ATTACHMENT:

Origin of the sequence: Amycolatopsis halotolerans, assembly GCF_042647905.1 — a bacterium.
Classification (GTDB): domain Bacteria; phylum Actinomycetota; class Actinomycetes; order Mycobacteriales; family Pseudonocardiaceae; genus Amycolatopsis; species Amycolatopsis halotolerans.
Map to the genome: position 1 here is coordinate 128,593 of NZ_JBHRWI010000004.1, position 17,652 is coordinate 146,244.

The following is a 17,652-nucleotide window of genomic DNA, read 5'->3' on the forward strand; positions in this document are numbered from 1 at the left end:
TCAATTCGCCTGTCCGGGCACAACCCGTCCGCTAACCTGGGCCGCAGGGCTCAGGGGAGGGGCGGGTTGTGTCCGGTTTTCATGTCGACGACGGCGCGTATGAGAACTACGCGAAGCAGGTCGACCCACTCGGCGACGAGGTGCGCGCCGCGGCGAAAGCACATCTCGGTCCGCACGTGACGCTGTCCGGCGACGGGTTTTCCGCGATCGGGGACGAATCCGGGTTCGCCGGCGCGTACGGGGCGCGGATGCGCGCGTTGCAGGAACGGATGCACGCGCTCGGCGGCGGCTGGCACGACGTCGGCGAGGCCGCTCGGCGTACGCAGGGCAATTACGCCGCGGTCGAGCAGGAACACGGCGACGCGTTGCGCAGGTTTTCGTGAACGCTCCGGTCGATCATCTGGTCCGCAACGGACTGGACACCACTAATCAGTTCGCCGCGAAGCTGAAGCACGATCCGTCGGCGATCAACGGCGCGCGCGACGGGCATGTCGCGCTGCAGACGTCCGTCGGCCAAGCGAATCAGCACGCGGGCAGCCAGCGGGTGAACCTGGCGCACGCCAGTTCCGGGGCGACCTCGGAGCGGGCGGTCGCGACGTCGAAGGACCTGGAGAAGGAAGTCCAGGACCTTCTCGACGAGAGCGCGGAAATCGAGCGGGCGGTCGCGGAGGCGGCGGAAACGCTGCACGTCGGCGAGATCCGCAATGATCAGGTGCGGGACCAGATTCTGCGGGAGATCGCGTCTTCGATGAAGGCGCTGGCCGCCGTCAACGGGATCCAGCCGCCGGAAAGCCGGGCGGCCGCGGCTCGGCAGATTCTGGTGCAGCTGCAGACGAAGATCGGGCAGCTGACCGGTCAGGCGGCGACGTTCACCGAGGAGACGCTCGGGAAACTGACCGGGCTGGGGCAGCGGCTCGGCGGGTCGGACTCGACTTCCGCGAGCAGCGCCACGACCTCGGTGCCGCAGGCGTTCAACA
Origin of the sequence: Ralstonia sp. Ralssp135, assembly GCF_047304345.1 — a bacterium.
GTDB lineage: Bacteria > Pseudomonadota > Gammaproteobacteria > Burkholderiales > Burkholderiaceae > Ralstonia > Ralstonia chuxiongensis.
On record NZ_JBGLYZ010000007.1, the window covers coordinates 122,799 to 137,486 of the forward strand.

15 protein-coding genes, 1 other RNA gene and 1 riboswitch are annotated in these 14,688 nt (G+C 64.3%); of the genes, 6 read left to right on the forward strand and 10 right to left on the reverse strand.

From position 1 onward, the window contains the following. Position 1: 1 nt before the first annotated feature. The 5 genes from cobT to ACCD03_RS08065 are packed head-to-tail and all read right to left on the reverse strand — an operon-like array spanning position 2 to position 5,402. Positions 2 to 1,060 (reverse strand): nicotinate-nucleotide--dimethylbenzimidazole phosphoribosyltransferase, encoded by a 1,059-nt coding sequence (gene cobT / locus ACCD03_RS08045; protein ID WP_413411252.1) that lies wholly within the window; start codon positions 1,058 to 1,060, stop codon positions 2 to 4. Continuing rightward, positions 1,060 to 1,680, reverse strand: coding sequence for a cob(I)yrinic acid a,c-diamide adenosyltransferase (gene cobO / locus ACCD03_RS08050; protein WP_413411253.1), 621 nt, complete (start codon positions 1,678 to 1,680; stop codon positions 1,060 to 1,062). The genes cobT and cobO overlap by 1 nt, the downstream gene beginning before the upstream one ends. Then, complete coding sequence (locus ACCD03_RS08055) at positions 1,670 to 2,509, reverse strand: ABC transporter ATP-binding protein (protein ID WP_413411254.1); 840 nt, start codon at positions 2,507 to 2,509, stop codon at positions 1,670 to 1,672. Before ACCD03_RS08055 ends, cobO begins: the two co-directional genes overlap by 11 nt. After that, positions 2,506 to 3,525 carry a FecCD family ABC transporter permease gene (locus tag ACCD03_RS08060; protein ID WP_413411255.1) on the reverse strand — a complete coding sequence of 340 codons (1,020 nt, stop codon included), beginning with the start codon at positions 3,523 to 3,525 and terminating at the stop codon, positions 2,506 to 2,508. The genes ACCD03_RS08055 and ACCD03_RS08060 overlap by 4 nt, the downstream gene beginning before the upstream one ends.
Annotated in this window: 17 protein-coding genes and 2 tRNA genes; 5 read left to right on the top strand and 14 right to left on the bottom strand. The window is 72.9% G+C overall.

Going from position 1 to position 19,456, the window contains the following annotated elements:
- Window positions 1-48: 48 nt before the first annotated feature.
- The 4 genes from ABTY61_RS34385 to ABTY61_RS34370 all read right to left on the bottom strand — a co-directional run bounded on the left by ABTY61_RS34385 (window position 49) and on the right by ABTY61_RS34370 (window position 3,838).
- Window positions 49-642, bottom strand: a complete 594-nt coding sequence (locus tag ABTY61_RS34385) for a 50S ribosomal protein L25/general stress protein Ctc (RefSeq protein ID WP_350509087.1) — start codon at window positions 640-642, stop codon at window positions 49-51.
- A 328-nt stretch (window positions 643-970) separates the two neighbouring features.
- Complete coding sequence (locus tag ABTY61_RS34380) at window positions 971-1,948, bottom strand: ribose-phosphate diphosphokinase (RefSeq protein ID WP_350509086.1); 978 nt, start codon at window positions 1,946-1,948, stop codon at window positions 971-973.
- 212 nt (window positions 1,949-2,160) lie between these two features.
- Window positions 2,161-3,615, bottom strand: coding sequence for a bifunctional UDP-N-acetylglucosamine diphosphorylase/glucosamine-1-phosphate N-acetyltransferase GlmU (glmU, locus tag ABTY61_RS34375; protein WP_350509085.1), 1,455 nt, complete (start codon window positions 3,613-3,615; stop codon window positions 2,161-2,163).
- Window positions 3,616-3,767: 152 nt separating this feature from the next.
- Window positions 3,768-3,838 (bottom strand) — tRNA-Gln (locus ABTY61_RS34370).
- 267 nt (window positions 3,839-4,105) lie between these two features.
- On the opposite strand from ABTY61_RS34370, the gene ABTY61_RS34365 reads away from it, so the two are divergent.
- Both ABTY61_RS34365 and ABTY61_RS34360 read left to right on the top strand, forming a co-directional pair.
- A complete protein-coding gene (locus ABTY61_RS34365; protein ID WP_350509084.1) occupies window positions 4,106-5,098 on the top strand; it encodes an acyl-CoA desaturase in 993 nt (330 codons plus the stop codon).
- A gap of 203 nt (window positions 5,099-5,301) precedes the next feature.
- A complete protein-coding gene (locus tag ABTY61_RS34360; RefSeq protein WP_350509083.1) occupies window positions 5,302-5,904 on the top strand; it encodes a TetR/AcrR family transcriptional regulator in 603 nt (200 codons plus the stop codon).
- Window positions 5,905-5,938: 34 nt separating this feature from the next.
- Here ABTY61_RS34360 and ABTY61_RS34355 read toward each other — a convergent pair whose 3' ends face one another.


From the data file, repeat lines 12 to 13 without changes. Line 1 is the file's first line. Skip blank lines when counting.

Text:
Going from position 1 to position 19,456, the window contains the following annotated elements:
- Window positions 1-48: 48 nt before the first annotated feature.